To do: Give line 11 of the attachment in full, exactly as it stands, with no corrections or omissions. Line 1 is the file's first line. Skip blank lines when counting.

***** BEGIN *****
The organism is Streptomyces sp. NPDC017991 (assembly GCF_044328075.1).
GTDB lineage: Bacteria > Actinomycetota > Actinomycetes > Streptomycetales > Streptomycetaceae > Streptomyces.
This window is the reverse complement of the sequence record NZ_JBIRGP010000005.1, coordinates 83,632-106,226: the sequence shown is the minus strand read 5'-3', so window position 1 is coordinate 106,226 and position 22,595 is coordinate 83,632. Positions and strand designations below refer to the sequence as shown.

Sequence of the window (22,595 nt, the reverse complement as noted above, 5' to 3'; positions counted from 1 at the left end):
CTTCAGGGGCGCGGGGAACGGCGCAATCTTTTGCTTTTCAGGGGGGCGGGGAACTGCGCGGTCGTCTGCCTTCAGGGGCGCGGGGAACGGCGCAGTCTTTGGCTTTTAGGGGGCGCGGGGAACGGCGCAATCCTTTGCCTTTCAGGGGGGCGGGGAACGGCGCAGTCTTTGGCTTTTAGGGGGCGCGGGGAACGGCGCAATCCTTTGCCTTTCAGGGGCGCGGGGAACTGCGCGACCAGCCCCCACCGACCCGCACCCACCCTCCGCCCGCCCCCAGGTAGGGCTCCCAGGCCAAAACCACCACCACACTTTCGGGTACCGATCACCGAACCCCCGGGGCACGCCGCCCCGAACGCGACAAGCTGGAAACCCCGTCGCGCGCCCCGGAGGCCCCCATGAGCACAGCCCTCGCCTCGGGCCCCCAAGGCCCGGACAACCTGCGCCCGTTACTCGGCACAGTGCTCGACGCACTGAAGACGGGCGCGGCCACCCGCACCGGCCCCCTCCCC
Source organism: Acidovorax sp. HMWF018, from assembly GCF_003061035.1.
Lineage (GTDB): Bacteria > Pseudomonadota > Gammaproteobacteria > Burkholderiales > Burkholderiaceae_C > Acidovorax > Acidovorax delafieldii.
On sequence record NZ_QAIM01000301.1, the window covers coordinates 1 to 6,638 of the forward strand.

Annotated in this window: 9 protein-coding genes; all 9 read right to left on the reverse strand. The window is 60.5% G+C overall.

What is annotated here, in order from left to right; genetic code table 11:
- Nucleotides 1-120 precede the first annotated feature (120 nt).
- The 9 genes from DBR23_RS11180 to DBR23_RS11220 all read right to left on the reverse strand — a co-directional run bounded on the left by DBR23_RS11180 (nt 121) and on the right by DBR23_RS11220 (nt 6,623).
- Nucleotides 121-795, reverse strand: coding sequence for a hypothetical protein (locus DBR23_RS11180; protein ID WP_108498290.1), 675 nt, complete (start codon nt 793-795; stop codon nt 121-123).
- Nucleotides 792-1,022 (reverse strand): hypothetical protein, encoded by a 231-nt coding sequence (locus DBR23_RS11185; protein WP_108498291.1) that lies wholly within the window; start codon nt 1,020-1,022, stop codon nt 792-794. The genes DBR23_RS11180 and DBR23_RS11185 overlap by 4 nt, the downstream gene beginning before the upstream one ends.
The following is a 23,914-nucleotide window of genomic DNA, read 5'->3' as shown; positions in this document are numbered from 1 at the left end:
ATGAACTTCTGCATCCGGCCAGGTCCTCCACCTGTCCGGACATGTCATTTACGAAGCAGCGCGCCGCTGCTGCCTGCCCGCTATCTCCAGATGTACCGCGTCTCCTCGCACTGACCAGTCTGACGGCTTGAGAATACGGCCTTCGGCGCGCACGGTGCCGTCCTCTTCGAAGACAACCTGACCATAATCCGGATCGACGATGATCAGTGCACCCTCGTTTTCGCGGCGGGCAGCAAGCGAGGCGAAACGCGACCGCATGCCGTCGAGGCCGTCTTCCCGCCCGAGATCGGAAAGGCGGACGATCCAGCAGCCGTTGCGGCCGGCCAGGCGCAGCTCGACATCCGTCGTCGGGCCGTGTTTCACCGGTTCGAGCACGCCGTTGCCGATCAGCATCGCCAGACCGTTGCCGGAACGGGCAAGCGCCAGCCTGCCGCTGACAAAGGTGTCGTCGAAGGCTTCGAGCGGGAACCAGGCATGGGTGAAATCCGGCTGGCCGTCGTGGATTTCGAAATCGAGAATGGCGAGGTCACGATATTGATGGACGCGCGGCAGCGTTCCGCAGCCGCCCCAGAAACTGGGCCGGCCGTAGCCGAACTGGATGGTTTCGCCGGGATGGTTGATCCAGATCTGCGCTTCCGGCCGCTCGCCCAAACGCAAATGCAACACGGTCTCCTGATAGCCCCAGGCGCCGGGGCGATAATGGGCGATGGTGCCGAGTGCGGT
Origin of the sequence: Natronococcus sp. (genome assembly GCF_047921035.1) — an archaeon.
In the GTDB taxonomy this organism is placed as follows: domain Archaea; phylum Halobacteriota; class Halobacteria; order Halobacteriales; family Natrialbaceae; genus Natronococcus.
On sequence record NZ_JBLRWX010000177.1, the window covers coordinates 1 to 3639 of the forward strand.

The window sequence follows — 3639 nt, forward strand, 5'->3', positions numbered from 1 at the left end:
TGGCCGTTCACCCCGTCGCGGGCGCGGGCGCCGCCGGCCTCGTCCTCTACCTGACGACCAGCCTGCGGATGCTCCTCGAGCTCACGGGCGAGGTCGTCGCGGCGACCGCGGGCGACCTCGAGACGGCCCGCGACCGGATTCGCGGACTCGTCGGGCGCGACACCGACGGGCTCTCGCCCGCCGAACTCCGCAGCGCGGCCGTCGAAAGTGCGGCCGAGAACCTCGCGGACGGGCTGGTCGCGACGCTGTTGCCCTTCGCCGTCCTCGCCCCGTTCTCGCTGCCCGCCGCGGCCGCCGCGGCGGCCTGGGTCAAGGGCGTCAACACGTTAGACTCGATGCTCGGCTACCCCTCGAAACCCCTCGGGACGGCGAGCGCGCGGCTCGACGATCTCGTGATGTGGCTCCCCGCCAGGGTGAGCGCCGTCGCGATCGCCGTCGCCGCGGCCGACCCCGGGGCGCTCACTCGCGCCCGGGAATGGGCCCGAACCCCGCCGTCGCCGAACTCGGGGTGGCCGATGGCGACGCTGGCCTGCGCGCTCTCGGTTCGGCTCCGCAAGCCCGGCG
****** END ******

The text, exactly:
- Nucleotides 1-120 precede the first annotated feature (120 nt).